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Lewis v. Long

United States District Court, W.D. Virginia, Charlottesville Division

November 24, 2014

CRYSTAL D. LEWIS, Appellant,
v.
CLYDE A. LONG, JR., Appellee.

MEMORANDUM OPINION

GLEN E. CONRAD, Chief District Judge.

In this appeal from the United States Bankruptcy Court for the Western District of Virginia, Crystal D. Lewis seeks review of the bankruptcy court's memorandum opinion and order granting Clyde A. Long, Jr.'s motion for judgment on partial findings and denying her action for determination of a debt as nondischargeable. For the reasons that follow, the bankruptcy court's decision will be affirmed.

Background

This case, as the bankruptcy court emphasized in its memorandum opinion, originates from disturbing and troubling facts. Lewis and Long were involved sexually at various times in 1999 and 2000. During the course of their sexual relationship, Lewis was only 12 or 13 years old, and Long was 22 or 23 years old. They conceived a child, who was born in November of 2000.

On August 15, 2001, Long pled guilty to two counts of carnal knowledge of a child between thirteen and fifteen years of age, in violation of Virginia Code § 18.2-63. He was sentenced to a total term of imprisonment of ten years, with seven years suspended.

Thereafter, Lewis filed a civil suit against Long in the Circuit Court of Culpeper County, alleging intentional infliction of emotional distress, sexual assault and battery, and carnal knowledge of a minor. Long did not make an appearance in the case until he appeared pro se at a default judgment hearing. The Circuit Court entered a default judgment on liability and set the matter for a jury trial to determine damages. Prior to trial, Long, proceeding pro se, and Lewis, through counsel, executed a promissory installment note with a confession of judgment in the amount of $1, 254, 000.00. That judgment is the underlying debt in the instant matter.

On January 10, 2013, Long filed a petition for Chapter 7 bankruptcy and listed the confessed judgment as a debt. Lewis then brought this adversary proceeding to contest the dischargeability of the judgment under 11 U.S.C. § 523(a)(6), which makes debts that arise from willful and malicious injuries nondischargeable in bankruptcy.

The parties appeared before the bankruptcy court for a bench trial on October 21, 2013. Lewis called Long as her only witness. On direct examination, Long admitted that he and Lewis conceived a child when he was 23 years old and Lewis was 13 years old. However, Long testified that it was not until "after the fact [that he] was told her age." Oct. 21, 2013 Trial Tr. 19. Long also admitted that he pled guilty to two counts of carnal knowledge of a minor in violation of Virginia Code § 18.2-3. When asked about the civil proceedings in state court, Long testified that he appeared in court on the day that the default judgment was entered against him. Although Long indicated that the state court "asked [him] some question[s], " the contents of those questions and Long's answers thereto were not elicited or otherwise presented by Lewis. Oct. 21, 2013 Trial Tr. 20. Long further testified that, after answering the state court's questions, the state court entered the default judgment because Long lacked any statutory basis to prevent entry of default. Id. at 21.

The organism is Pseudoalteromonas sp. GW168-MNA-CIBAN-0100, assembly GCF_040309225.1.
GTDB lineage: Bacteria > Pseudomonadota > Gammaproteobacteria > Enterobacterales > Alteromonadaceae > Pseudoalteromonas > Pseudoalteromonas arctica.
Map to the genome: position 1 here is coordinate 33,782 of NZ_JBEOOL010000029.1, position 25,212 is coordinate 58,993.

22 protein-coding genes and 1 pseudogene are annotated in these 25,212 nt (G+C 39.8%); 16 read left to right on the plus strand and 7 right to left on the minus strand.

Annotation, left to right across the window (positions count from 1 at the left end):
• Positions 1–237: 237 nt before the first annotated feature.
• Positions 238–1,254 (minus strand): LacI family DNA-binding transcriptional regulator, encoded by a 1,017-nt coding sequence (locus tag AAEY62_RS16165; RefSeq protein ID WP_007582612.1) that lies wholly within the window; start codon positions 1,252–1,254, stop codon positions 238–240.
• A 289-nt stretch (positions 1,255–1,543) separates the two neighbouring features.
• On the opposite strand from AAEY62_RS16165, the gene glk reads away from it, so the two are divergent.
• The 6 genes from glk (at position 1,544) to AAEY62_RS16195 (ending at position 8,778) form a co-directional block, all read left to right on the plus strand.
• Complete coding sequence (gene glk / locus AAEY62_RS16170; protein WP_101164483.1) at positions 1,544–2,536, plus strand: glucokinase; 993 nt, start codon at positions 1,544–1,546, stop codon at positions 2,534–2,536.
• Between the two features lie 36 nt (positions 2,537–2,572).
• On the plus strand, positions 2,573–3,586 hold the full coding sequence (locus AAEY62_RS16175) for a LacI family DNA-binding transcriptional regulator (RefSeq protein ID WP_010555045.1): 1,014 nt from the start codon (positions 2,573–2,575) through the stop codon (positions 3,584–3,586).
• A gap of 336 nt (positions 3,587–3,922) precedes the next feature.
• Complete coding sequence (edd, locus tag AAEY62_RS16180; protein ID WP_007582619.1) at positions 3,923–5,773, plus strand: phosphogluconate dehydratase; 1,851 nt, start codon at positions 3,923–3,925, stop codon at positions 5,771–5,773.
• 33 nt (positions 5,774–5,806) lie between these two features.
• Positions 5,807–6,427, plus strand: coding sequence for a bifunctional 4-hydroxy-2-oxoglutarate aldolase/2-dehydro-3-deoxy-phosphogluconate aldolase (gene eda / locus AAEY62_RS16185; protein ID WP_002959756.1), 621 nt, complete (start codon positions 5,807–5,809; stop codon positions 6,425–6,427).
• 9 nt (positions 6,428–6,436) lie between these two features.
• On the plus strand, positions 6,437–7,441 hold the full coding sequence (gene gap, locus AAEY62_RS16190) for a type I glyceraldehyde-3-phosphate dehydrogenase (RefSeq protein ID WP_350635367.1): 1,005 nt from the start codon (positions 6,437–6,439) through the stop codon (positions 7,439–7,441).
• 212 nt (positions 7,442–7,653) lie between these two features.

At the close of Lewis's evidence, Long made a "motion to strike." Id. at 23. The bankruptcy court construed the motion as a motion for judgment on partial findings under Rule 52(c) of the Federal Rules of Civil Procedure. See Fed.R.Bankr.P. 7052 ("Rule 52 [of the Federal Rules of Civil Procedure] applies in adversary proceedings."). The bankruptcy court took the motion under advisement and allowed Long to put on evidence in his defense.

On January 28, 2014, the bankruptcy court issued a memorandum opinion and order granting Long's Rule 52(c) motion. The bankruptcy court rejected Lewis's argument that the state court proceedings against Long are entitled to preclusive effect under the doctrine of collateral estoppel, and held that Lewis's evidence was insufficient to establish that Long's debt to her arose from a willful and malicious injury. Accordingly, the bankruptcy court ruled that the debt was not excepted from discharge under § 523(a)(6), and, thus, that Long was entitled to judgment in the adversary proceeding.

Lewis timely appealed the bankruptcy court's decision. The matter has been fully briefed and is ripe for review.[1]

Standard of Review

This court has appellate jurisdiction over the matter pursuant to 28 U.S.C. § 158(a). On appeal, the court reviews the bankruptcy court's factual findings for clear error and its legal conclusions de ...


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